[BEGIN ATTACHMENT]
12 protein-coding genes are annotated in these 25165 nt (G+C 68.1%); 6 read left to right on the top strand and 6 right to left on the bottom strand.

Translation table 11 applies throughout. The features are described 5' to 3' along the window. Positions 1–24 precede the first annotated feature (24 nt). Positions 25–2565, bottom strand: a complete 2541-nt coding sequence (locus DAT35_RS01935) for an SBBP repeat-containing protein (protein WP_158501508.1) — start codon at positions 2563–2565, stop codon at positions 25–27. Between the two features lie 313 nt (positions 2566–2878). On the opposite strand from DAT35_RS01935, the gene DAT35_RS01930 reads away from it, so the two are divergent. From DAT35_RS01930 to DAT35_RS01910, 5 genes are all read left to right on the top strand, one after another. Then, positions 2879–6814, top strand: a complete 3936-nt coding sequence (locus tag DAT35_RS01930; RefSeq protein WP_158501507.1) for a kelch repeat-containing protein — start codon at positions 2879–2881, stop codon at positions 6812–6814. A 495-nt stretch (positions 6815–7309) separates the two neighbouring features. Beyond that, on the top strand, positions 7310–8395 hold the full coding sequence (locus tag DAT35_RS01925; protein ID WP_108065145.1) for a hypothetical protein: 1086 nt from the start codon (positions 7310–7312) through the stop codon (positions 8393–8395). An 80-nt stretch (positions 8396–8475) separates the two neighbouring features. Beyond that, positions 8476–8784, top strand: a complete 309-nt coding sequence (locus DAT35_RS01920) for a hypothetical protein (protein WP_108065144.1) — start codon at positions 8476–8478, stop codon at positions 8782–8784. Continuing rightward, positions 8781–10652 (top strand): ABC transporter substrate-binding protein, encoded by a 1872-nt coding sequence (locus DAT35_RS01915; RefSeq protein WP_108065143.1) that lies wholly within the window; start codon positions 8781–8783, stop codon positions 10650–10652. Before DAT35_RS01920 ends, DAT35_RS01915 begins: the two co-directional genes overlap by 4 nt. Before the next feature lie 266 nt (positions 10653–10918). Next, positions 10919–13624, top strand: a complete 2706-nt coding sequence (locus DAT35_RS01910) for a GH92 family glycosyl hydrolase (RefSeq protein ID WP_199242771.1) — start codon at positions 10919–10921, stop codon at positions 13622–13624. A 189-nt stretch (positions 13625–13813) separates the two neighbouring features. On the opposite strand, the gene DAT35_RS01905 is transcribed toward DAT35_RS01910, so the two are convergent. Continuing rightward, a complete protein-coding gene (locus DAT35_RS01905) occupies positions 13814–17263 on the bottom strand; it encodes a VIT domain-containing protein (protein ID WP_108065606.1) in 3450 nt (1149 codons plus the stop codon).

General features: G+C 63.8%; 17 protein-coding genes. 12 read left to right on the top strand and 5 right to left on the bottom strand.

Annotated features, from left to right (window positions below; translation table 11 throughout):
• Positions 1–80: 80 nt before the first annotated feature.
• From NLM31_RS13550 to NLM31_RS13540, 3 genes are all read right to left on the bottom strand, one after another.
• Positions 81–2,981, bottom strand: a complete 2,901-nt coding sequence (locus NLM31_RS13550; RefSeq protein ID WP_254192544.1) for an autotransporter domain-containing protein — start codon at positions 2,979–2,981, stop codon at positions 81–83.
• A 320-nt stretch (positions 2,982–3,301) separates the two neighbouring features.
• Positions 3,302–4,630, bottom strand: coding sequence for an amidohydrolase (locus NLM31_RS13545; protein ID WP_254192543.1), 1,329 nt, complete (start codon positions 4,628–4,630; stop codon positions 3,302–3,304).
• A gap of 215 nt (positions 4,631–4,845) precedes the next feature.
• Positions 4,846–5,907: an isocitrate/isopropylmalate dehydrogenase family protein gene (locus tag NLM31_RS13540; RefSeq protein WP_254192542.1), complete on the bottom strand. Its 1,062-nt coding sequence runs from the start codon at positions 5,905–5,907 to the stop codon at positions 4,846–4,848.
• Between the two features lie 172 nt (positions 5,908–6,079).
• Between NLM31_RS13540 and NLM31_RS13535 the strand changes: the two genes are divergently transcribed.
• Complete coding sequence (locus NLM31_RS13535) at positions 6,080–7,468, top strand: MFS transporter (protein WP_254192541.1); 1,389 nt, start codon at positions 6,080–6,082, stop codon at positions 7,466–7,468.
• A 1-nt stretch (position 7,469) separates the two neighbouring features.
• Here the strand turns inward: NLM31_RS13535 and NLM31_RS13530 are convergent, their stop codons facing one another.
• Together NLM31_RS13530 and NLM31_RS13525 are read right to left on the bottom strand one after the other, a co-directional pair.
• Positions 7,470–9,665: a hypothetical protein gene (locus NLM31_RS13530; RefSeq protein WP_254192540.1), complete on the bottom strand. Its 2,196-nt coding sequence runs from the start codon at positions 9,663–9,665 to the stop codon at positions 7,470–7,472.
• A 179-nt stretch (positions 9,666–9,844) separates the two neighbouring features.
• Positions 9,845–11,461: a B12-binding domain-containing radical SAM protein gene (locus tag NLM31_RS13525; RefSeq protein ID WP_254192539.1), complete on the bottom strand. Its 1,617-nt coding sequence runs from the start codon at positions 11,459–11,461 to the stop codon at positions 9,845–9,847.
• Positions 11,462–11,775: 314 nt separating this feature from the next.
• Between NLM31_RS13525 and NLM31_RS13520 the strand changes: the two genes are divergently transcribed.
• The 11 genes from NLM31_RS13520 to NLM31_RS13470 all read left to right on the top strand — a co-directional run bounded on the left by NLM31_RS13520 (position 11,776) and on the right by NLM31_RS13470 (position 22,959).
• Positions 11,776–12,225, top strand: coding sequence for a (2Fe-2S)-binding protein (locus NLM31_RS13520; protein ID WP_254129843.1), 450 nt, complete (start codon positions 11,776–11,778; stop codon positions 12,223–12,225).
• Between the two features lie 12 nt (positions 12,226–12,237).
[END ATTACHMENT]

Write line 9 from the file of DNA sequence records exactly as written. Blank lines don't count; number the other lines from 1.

• Positions 3,302–4,630, bottom strand: coding sequence for an amidohydrolase (locus NLM31_RS13545; protein ID WP_254192543.1), 1,329 nt, complete (start codon positions 4,628–4,630; stop codon positions 3,302–3,304).